Why did you decide to pursue a graduate degree?
The first reason sounds cliche, but both of my parents are very well educated and have higher education degrees, so it was almost by default that their offsprings would pursue a similar track in life. The second reason is that I like exploring new topics and learning new things. The PhD program gives me a chance to do both and, in addition, showcase my skills and passion in writing technical articles that we publish through the journey. In addition, I feel I benefit humanity by solving some of the problems in my field and sharing it with the world.
Why did you decide to study at UBC?
I applied to UBC because I wanted to work with my current advisor, Lukas Chrostowski. He happened to be at UBC. However, later I realized how choosing UBC (and Canada in general) was indeed one of the best decisions I have made in my life.
What is it specifically, that your program offers, that attracted you?
Independent learning and the chance to collaborate with my fellow colleagues. We learn a lot from each other. In addition, the transfer of credits from my masters into my PhD was a huge plus since it gave me the chance to focus more on my research.
What was the best surprise about UBC or life in Vancouver?
Nature and mountains! I was fascinated and surprised by the beauty of the mountains and the scenic routes up in North Vancouver. It is a beautiful and vibrant city that never kept me bored. I love sports and Vancouver is the best place to practice all sorts of sports all year round. In summer I can hike, bike, jog, and surf, and in winter I can ski.
What aspect of your graduate program do you enjoy the most or are looking forward to with the greatest curiosity?
I enjoy reading technical papers and testing out new ideas. I like to fill in the knowledge gaps that I have and always learn more. I also enjoy conducting experiments in the lab and showering off my endless doubts.
What do you see as your biggest challenge(s) in your future career?
Three things. 1) Trying to always maintain a balance between expanding my knowledge and actually applying it. 2) Keeping up with the trends and adapting to different working topics and environments. 3) Maintaining excellent communication and presentation skills, and engagement with others. The latter is so important as it is key for innovation in teamwork.
How do you feel your program is preparing you for those challenges?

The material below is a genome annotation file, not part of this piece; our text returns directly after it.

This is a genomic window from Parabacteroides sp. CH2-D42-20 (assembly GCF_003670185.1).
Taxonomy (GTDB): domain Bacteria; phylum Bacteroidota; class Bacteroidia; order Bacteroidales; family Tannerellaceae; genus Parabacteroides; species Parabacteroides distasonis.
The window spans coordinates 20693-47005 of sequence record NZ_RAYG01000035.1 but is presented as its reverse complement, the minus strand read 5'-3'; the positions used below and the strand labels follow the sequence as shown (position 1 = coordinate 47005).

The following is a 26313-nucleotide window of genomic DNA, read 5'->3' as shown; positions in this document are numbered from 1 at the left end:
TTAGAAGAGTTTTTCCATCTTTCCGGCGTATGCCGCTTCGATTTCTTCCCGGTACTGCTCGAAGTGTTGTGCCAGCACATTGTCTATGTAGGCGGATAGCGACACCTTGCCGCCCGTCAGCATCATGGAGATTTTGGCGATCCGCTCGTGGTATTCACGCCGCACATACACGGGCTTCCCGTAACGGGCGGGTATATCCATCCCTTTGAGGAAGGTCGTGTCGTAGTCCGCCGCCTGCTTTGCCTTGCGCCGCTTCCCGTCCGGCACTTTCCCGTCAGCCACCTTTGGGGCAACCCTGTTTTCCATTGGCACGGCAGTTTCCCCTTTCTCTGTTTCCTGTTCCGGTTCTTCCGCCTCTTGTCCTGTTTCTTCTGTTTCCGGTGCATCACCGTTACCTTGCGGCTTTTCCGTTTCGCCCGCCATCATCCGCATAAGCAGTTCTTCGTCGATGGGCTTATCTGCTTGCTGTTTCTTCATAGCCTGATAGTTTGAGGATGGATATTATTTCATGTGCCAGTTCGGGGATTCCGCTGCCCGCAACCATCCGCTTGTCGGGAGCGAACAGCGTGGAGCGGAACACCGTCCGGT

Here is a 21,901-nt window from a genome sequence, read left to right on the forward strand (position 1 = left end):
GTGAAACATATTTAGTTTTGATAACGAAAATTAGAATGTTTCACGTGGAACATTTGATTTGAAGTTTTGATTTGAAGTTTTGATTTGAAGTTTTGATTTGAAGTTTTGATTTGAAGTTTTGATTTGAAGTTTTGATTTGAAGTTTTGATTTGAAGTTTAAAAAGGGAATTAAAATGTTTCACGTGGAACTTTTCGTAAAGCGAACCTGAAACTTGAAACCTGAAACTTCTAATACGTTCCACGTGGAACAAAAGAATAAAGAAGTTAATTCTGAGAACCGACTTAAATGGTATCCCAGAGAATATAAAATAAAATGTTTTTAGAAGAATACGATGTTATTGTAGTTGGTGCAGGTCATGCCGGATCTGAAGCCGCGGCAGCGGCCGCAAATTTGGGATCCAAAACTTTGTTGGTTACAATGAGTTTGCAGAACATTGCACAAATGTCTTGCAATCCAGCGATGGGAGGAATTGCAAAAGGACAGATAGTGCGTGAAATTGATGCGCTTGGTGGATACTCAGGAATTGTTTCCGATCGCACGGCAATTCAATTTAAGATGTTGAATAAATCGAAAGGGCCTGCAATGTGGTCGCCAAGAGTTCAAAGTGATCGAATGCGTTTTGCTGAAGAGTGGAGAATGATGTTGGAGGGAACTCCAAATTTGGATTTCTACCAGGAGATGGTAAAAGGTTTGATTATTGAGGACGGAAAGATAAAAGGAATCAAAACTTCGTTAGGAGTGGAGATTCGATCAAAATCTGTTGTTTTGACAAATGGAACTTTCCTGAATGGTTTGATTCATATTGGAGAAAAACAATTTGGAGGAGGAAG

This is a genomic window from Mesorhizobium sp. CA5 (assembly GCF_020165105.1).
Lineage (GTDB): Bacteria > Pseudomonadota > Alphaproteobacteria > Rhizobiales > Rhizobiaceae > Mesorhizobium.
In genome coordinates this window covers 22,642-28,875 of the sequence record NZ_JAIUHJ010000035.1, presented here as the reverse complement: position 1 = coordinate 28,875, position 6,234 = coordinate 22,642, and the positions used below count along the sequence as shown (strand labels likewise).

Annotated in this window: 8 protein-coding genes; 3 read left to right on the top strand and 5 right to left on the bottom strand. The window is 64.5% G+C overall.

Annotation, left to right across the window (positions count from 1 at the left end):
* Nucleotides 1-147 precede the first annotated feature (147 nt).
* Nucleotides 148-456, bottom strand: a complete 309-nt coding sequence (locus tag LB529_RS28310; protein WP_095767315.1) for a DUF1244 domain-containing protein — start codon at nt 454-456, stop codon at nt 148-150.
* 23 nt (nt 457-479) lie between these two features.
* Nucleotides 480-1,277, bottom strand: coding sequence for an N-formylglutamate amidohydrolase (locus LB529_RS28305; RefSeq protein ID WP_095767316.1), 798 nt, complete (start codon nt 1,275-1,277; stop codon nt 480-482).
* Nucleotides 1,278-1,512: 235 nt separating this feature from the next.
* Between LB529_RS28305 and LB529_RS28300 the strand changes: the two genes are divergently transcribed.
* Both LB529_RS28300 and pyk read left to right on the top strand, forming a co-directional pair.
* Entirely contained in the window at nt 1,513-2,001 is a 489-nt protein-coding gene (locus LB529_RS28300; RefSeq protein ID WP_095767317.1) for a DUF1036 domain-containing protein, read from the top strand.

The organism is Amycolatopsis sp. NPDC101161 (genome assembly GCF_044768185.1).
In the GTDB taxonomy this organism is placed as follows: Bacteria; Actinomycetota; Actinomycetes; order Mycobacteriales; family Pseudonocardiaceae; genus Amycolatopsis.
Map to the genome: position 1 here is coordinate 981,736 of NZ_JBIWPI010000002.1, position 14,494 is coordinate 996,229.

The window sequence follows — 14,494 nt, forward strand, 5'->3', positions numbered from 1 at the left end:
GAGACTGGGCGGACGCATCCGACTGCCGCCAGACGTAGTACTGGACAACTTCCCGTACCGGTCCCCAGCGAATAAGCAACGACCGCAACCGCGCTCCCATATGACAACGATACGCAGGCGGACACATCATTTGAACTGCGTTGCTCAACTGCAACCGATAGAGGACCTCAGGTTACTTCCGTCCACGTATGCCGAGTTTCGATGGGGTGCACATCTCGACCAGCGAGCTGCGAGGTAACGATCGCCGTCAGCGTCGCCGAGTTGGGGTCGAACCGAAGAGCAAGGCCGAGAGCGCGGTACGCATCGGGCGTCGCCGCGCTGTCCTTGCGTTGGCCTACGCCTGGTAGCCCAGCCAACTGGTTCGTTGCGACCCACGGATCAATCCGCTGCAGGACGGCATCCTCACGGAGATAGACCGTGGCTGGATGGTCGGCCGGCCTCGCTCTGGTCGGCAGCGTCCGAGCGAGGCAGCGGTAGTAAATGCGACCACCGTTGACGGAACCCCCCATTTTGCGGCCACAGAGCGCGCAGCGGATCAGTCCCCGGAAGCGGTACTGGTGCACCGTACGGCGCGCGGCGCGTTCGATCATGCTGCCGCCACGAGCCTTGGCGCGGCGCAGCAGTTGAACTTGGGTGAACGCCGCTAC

The ECE program at UBC is indeed trying its best to make us well-rounded graduates. They offer workshops (even multi-days ones) that try to keep us ahead of others. They connect us with alumni who have been through the same path and give them the chance to share their experiences with us. I recall two vital workshops: 'Instructional skills workshop' and the 'pathway-to-professorship', that aimed to prepare those who'd like to pursue an academic career in their future. These two workshops are very well-formed as they deliver not only knowledge to their participants, but also personal experiences from the lecturers, which is priceless.
What aspects of your life or career before now have best prepared you for your UBC graduate program?
Several aspects. My parents always emphasized on the commonly known translated Latin phrase: 'A healthy mind in a healthy body'. They taught me how to become an independent learner and always try to achieve goals. They pushed me to play sports and excel in my studies. I used to be at the top of my class and earn awards. I felt confident and well-prepared to kick off from there to a new journey abroad. UBC warmly welcomed me, and I felt at home because I was able to enhance my skills, meet new people who soon became my friends. My friends are also a great part of the game because they believed in me and supported me through some hard times as well.
What do you like to do for fun or relaxation?
Sports: hiking, swimming, and skiing.
What advice do you have for new graduate students?
Well, since you have already made it to grad school, then you have figured lots in life, congratulations thus far. But wait, there is still a long way to go. Try to always explore new things, and chose a destination based on 1) the topic that you would like to work on, 2) the advisor that you'd like to work with, and also 3) the place that you would like to spend the next few years at. All these factors, if balanced correctly, can potentially enhance your graduate studies experience.